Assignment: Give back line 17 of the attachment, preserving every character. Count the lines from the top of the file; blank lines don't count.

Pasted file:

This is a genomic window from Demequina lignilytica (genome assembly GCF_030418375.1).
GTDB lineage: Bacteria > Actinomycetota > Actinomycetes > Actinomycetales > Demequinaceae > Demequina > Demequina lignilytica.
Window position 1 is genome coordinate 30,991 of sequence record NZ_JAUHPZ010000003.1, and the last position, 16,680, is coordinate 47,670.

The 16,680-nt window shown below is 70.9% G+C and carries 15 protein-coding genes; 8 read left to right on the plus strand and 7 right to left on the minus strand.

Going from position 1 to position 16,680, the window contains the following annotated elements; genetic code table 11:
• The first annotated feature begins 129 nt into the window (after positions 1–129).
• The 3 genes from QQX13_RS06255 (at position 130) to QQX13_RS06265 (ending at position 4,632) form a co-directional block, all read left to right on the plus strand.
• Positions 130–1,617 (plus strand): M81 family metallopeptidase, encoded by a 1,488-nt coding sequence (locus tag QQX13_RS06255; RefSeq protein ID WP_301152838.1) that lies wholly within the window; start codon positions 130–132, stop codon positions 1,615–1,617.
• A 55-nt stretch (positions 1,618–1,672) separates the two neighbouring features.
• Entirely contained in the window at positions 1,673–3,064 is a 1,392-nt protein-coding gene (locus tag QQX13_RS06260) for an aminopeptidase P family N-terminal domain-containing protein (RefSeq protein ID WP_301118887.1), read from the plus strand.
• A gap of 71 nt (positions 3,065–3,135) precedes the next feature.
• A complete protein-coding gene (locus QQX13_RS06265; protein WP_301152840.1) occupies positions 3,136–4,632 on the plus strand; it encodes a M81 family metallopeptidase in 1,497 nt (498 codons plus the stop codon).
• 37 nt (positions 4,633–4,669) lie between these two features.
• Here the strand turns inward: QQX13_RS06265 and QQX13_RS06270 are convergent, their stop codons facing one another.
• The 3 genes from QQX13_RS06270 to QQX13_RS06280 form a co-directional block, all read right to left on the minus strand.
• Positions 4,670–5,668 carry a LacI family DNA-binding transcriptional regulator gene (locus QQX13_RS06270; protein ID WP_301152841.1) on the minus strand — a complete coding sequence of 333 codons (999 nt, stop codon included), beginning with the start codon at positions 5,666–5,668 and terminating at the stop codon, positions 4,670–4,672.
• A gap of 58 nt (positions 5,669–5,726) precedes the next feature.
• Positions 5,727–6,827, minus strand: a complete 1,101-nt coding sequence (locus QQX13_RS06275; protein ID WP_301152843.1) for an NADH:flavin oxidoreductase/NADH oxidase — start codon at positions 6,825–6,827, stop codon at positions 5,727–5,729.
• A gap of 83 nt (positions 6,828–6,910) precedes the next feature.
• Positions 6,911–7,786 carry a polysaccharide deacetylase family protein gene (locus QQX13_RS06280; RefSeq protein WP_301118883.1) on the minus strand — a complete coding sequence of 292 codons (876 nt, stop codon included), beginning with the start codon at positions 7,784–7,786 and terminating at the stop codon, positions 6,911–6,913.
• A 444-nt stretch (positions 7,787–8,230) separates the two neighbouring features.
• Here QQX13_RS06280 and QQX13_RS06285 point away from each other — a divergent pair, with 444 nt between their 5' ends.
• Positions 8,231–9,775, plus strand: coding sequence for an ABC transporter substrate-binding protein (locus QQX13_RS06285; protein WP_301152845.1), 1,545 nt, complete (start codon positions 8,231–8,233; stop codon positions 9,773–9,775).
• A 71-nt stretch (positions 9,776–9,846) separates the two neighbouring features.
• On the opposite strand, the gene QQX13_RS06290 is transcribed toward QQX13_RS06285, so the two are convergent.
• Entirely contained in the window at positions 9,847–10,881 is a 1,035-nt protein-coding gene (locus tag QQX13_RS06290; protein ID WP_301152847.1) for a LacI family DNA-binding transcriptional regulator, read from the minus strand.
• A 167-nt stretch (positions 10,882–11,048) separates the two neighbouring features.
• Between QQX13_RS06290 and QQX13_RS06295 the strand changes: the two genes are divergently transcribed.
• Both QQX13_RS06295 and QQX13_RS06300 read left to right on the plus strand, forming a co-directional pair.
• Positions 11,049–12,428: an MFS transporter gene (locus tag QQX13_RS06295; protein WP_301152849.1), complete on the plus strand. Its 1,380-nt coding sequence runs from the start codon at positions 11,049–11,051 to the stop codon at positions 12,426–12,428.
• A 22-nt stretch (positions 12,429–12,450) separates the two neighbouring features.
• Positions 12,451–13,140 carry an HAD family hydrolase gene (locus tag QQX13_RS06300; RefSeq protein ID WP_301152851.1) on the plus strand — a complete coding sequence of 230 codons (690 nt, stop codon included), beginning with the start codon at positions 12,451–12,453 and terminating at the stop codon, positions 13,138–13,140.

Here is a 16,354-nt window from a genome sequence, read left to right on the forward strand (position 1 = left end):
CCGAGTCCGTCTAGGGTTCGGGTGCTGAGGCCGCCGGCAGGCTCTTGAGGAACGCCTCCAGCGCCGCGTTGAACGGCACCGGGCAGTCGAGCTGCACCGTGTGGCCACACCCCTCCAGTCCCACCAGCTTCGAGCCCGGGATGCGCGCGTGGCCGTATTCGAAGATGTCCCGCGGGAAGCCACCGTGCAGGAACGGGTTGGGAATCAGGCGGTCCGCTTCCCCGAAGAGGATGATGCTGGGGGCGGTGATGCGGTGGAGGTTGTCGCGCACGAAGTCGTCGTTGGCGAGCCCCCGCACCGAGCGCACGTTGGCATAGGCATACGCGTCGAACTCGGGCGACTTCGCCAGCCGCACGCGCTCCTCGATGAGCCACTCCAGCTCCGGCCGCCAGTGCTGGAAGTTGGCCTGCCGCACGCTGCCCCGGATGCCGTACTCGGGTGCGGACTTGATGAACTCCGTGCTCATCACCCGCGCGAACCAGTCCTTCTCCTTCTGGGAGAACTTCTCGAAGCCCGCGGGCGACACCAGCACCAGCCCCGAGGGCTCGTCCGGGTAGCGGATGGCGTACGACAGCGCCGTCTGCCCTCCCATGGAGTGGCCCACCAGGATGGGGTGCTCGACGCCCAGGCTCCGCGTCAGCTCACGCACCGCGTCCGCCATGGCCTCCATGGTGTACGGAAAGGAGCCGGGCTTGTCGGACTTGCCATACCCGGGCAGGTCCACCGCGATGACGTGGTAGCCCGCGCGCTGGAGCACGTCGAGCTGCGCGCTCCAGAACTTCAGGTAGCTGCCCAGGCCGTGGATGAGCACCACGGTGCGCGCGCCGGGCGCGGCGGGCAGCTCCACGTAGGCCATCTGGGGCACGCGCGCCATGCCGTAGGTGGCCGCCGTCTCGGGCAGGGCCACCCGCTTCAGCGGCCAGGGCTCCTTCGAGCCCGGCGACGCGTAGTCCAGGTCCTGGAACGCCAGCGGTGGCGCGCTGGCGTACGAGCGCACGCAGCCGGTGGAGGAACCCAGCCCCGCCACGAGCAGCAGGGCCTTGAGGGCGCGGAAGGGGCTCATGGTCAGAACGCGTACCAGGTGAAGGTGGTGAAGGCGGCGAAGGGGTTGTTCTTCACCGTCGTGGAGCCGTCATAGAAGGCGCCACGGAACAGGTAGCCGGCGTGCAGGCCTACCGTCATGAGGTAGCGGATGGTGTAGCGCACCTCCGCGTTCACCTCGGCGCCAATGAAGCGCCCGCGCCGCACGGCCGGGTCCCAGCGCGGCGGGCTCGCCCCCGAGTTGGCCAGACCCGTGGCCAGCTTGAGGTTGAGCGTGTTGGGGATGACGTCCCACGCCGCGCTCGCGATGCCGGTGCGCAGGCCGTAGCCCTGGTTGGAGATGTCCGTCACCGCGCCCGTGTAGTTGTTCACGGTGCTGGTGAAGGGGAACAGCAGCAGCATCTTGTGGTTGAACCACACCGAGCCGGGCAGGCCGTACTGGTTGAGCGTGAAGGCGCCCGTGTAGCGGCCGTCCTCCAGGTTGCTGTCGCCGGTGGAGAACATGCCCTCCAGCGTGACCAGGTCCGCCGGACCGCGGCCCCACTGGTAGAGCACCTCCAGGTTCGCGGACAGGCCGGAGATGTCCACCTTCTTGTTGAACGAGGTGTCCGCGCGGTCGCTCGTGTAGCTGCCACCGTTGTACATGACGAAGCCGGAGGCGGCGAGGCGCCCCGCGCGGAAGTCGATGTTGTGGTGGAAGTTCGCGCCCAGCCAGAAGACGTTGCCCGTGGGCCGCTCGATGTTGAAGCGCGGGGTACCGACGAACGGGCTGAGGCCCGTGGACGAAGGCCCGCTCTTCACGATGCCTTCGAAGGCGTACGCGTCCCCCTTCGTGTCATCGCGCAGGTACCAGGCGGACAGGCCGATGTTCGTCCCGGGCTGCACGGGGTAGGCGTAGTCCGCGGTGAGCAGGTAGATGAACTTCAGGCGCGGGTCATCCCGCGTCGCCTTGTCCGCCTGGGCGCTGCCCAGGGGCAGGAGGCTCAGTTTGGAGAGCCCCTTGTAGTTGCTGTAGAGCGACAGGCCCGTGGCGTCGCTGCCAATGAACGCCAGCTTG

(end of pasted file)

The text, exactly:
• A gap of 58 nt (positions 5,669–5,726) precedes the next feature.